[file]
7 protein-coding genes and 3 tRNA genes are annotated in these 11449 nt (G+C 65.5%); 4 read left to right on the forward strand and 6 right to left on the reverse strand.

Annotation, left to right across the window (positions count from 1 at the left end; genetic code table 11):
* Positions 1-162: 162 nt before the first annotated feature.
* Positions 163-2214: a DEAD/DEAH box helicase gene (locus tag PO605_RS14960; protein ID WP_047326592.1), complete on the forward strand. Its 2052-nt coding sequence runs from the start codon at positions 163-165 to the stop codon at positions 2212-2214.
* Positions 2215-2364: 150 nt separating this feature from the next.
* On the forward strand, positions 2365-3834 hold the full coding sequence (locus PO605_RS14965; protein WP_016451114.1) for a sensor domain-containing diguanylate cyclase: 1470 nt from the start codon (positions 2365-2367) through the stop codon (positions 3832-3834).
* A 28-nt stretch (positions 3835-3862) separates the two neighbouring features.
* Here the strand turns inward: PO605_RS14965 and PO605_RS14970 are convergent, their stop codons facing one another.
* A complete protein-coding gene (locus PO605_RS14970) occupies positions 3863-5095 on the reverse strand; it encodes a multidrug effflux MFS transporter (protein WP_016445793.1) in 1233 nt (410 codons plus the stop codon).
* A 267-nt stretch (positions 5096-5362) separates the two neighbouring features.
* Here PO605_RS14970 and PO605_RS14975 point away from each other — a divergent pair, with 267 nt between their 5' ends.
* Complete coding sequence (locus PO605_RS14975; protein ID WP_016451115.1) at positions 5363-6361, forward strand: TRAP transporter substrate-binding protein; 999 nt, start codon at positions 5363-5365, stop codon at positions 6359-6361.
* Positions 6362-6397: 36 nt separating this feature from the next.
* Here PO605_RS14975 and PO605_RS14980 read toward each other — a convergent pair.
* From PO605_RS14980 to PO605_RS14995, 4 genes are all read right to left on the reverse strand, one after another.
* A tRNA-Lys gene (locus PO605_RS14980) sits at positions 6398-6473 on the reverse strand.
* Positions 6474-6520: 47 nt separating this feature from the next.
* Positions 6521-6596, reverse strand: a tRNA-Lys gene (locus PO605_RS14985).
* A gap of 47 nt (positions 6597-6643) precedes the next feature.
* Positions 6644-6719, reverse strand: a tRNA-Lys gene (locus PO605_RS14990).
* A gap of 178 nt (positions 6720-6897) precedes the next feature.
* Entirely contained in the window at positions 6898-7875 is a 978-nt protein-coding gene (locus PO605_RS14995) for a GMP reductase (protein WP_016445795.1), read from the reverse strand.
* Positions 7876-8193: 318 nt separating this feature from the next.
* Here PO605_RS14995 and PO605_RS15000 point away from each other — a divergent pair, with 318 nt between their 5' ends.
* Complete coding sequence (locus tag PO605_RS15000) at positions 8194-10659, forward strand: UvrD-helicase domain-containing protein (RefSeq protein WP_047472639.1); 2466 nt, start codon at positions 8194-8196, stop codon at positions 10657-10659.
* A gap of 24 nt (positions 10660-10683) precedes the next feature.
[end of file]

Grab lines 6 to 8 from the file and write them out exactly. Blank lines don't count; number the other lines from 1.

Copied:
* On the forward strand, positions 2365-3834 hold the full coding sequence (locus PO605_RS14965; protein WP_016451114.1) for a sensor domain-containing diguanylate cyclase: 1470 nt from the start codon (positions 2365-2367) through the stop codon (positions 3832-3834).
* A 28-nt stretch (positions 3835-3862) separates the two neighbouring features.
* Here the strand turns inward: PO605_RS14965 and PO605_RS14970 are convergent, their stop codons facing one another.